# Is this the right way to solve these questions

What course is this? I already hate Calculus 3 :-[

this course is lenear algebra 1
i am a rookey
:)

i am light years away from calculus 3

HallsofIvy
Homework Helper
I can see why rocophysics would dislike Calculus III- if he thinks these problems have anything to do with Calculus III!

Once again, you haven't given the full information: I can guess that you mean that R4[x] is the vector space of cubic polynomials over the real numbers and that T is a linear transformation from R4[x] to itself. You are told that T(x)= x2, that T(x2+ x3)= x3+ 1, T(x+1)= x+ x2, and that T(x2+ x)= x2+ x3. That will be enough to completely determine T provided the four polynomials, x, x2+ x3, x+ 1, and x2+ x form a basis for R4[x]. That will be true if and only if they are independent since there are 4 polynomials in that set and the vector space if 4 dimensional.

To see that they are independent, look at a(x)+ b(x2+ x3)+ c(x+ 1)+ d(x2+ x)= 0. If they are independent that should be true only if a= b= c= d= 0. Go ahead and collect "like powers": bx3+ (b+ d)x2+ (a+ c+ d)x+ c= 0. A polynomial is 0 (for all x) if and only if the coefficients of each power are 0 (basically x3, x2, x, and 1 are independent) so we must have b= 0, b+ d= 0, a+ c+ d= 0, and c= 0. From the first equation, b= 0 and then from the second d= 0. The last equation tells us c= 0 so the last becomes a+ c+ d= a+ 0+ 0= a= 0. Yes, all coefficients must be 0 so these for "vectors" are independent and form a basis for R4[x]. That means we can write ax3+ bx2+ cx+ d as a linear combination:
$$ax^3+ bx^2+ cx+ d= \alpha(x)+ \beta(x^2+ x^3)+ \gamma(x+ 1)+ \delta(x^2+ x)$$
Again multiply that out:
$$ax^3+ bx^2+ cx+ d= \beta x^3+ (\beta+ \delta)x^2+ (\alpha+ \gamma+ \delta)x+ \gamma$$
Now that gives $\beta= a$, $\beta+ \delta= a+ \delta= b$ so $\delta= b- a$, $\gamma= d$, $\alpha+ \gamma+ \delta= \alpha+ d+ (b-a)= c$ so $\alpha= a- b+ c- d$.

$$T(ax^3+ bx^2+ cx+ d)= (a- b+ c-d )T(x)+ (a)T(x^2+ x^3)+ (d)T(x+1)+ (b-a)T(x^2+ x)$$
Since you know what T does to each of those, you can calculate the result directly now.

After I have done all that, I look back and see that you have done basically the same thing except all in terms of matrices!

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so you basicly saying that i did correctly this part

i was confused about the finding of "n" questions in the second file

did i do them correctly??

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HallsofIvy
Homework Helper
Yes, I have not gone in detail through your work but it looks like you are reasoning correctly.

HallsofIvy
Homework Helper
As for the second problem, just do it! You already have the matrix for T. For the first part, calculate T2(x2) T(T(x2). Keep multiplying by T until you get x2 again. For the second part, multiply to find T2, T3, etc. until your multiplication gives you I.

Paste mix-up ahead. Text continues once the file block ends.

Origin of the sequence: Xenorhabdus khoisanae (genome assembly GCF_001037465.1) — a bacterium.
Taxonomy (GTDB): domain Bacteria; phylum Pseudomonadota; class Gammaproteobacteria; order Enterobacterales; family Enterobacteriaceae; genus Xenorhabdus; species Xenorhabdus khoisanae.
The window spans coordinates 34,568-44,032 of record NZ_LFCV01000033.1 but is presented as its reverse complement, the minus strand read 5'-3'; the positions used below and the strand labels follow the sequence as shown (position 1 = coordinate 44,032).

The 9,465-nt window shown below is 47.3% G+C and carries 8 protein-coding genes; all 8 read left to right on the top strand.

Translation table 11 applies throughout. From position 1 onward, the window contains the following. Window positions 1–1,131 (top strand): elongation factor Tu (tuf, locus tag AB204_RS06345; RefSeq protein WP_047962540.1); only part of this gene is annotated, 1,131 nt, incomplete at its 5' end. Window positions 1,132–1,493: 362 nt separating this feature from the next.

but after i made some legal operations on the original matrix T
i got the identity metrix (I)
there is nothing i can do with it

i get that for every value of N
both in the first and the second part

i know that i am wrong in solving it that
way

what is the right way??

HallsofIvy
Homework Helper
but after i made some legal operations on the original matrix T
i got the identity metrix (I)
there is nothing i can do with it

i get that for every value of N
both in the first and the second part

i know that i am wrong in solving it that
way

what is the right way??
In other words, T is invertible! Why are you doing that? I suggested you just go ahead and multiply. It is not important that powers of T can be row reduced to the identity. Any matrix whose determinant is not 0 can be row reduced to the identity matrix. If T can be row reduced to the identity matrix, then so can all of its powers. Remember when I said, "If all you have is a hammer, every problem looks like a nail"? If all you know is "row-reduction", you will apply that to every problem- whether it works or not!

You calculated that
$$T= \left(\begin{array}{cccc}0 & 1 & 0 & 0 \\ -2 & 0 & 0 & 0 \\ 0 & 0 & 0 & 1 \\ 1 & 0 & 0 & 0\end{array}\right)$$
You asked, first, to apply that to 'x2 which, in the standard basis for P4 is 0x3+ 1x2+ 0x + 0=
$$\left(\begin{array}{c} 0 \\ 1 \\ 0 \\ 0 \end{array}\right)$$
$$\left(\begin{array}{cccc}0 & 1 & 0 & 0 \\ -2 & 0 & 0 & 0 \\ 0 & 0 & 0 & 1 \\ 1 & 0 & 0 & 0\end{array}\right)\left(\begin{array}{c} 0 \\ 1 \\ 0 \\ 0 \end{array}\right)= \left(\begin{array}{c} 1 \\ 0 \\ 0 \\ 0\end{array}\right)$$
That's not 0 so do it again:
$$\left(\begin{array}{cccc}0 & 1 & 0 & 0 \\ -2 & 0 & 0 & 0 \\ 0 & 0 & 0 & 1 \\ 1 & 0 & 0 & 0\end{array}\right)\left(\begin{array}{c} 1 \\ 0 \\ 0 \\ 0 \end{array}\right)= \left(\begin{array}{c} -2 \\ 0 \\ 0 \\ 1\end{array}\right)$$
Again, that's not 0 so do it again:
$$\left(\begin{array}{cccc}0 & 1 & 0 & 0 \\ -2 & 0 & 0 & 0 \\ 0 & 0 & 0 & 1 \\ 1 & 0 & 0 & 0\end{array}\right)\left(\begin{array}{c} -2 \\ 0 \\ 0 \\ 1 \end{array}\right)= \left(\begin{array}{c} 4 \\ 0 \\ 1 \\ -2\end{array}\right)$$
Keep doing that until you get [0, 1, 0, 0]T again.

To find an n such that Tn= I (and so Tnx= x for all x), do the matrix multiplication:
$$T^2= \left(\begin{array}{cccc}0 & 1 & 0 & 0 \\ -2 & 0 & 0 & 0 \\ 0 & 0 & 0 & 1 \\ 1 & 0 & 0 & 0\end{array}\right)\left(\begin{array}{cccc}0 & 1 & 0 & 0 \\ -2 & 0 & 0 & 0 \\ 0 & 0 & 0 & 1 \\ 1 & 0 & 0 & 0\end{array}\right)= \(\begin{array}{cccc} -2 & 1 & 0 & 0 \\ 0 & -2 & 0 1 \\ 1 & 0 & 0 & 0 \\ 0 & 1 & 0 & 0 \end{array}\right)$$

T3 will be T times that. Keep multiplying until you get I.